If you want to increase your earnings as a pediatric nurse, consider investing more time and energy in obtaining professional certifications, furthering your education by specializing in an area of pediatric care, gaining more experience, and working overtime.
Firstly, putting in the effort to improve your skill set will pay off. You can obtain various certifications related to pediatric nursing that show your employer you are willing and ready to advance in your career. Some relevant certifications you can pursue include:
- Pediatric Advanced Life Support (PALS)
- Neonatal Resuscitation Certification
- Certified Pediatric Emergency Nurse
Another tip to help increase your salary as a pediatric nurse is to earn a master’s or doctoral degree. By acquiring an advanced degree, you can qualify for more advanced pediatric nursing positions that offer more responsibilities and higher pay.
Similarly, specializing in a specific pediatric area can open doors to new job opportunities that provide a better wage. You can also advance in your career simply by putting in the time and effort to gain experience and grow within your position.
Lastly, you may earn additional income by working overtime if it fits your schedule. Consult with your employers and see whether you can work more shifts.
Should You Become a Pediatric Nurse?
The medical field, especially careers dealing with young patients, is not meant for everyone. However, if you get along with children and want to advocate for children’s wellness, then you could make an excellent pediatric nurse.
In addition, some other qualities that point out your potential to become an excellent pediatric nurse include empathy, attention to detail, positivity, and readiness to learn. Of course, you must also be willing to undergo training and learn more about the technical aspects of pediatric care, including the development of children, their psychology, general well-being, and the proper way to diagnose and treat their problems, among other things.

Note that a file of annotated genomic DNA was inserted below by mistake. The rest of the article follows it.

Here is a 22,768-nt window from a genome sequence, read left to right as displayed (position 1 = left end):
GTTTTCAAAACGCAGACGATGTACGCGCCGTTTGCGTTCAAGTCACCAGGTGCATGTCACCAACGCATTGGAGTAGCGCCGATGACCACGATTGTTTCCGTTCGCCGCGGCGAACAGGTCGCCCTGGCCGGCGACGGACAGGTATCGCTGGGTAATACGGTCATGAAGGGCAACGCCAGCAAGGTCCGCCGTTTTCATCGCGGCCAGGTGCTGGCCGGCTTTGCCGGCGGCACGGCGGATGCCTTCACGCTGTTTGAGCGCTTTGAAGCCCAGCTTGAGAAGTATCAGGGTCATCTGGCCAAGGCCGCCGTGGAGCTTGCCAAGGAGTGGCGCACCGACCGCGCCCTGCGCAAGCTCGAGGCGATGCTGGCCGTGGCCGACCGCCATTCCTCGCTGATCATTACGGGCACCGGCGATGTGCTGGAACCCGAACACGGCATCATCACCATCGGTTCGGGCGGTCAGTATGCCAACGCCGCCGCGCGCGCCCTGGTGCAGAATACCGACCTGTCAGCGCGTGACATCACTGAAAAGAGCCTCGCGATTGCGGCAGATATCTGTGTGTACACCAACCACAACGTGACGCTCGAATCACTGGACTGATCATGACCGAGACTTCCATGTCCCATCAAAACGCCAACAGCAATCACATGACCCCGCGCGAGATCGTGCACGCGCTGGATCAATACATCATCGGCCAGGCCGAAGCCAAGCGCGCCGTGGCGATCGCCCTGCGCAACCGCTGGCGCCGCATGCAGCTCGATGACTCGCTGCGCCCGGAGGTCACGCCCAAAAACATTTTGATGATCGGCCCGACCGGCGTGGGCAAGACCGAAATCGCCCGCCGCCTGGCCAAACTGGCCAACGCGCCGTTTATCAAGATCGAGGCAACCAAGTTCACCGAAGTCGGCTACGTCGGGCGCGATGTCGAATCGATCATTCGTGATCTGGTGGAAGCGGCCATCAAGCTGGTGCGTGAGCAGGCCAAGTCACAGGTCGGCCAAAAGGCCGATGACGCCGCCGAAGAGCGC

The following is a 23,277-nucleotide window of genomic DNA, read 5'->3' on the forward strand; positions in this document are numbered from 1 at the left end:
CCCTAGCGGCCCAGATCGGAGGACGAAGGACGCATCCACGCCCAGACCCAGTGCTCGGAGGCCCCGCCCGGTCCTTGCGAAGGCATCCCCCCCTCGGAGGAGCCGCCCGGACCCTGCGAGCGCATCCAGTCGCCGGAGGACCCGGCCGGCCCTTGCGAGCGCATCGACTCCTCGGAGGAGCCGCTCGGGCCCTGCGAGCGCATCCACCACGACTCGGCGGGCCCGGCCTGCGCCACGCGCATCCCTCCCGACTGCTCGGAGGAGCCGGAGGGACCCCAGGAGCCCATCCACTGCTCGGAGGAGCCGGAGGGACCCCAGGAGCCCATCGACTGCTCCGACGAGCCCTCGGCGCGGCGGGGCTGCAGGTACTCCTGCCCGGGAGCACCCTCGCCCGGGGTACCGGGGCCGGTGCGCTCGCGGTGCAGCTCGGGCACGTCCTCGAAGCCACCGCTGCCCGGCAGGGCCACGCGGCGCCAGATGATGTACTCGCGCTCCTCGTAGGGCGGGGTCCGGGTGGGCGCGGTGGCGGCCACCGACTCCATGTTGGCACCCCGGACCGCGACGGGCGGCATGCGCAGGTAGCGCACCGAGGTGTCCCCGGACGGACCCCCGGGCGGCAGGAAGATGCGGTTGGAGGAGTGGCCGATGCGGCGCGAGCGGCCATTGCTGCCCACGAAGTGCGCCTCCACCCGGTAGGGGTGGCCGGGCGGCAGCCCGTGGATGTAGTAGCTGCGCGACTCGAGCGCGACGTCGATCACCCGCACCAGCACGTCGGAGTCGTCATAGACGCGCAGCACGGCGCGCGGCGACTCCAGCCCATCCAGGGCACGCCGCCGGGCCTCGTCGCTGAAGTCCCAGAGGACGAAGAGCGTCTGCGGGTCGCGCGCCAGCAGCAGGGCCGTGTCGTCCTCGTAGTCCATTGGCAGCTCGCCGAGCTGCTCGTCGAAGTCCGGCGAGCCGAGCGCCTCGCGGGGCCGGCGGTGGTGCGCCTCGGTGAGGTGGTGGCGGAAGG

If you have the qualities mentioned above, as well as the drive to learn more about how you can help children, then becoming a pediatric nurse might be the right career path for you.
What’s the Bottom Line?
Pursuing a career as a pediatric nurse can offer both personal and professional fulfillment. By working with children and their families, pediatric nurses have the opportunity to make a positive impact on their patients’ lives by providing diagnoses, treatments, and emotional support.
Moreover, pediatric nurses can benefit from a competitive salary, with the average compensation for registered nurses in this specialty being among the highest. Additionally, the dynamic and challenging nature of the job can provide endless opportunities for growth and learning, making it a gratifying and valued profession.
So, if you have a passion for helping children and are looking for a fulfilling and lucrative career path, becoming a pediatric nurse can be an excellent choice.
Want to learn more about different nursing specialties and their salaries? Check out our nursing salary and career guides by clicking here.
Nurse Luke is a CRNA who specializes in Nursing content and still enjoys a very busy career with Locum, Per Diem and Travel nursing in the greater midwest. He has over 25 years of experience in the healthcare field and received his CRNA masters degree from the Mayo Clinic School of Healthcare. He is passionate about helping nurses explore the options of becoming a travel nurse as well as spending time with his Family.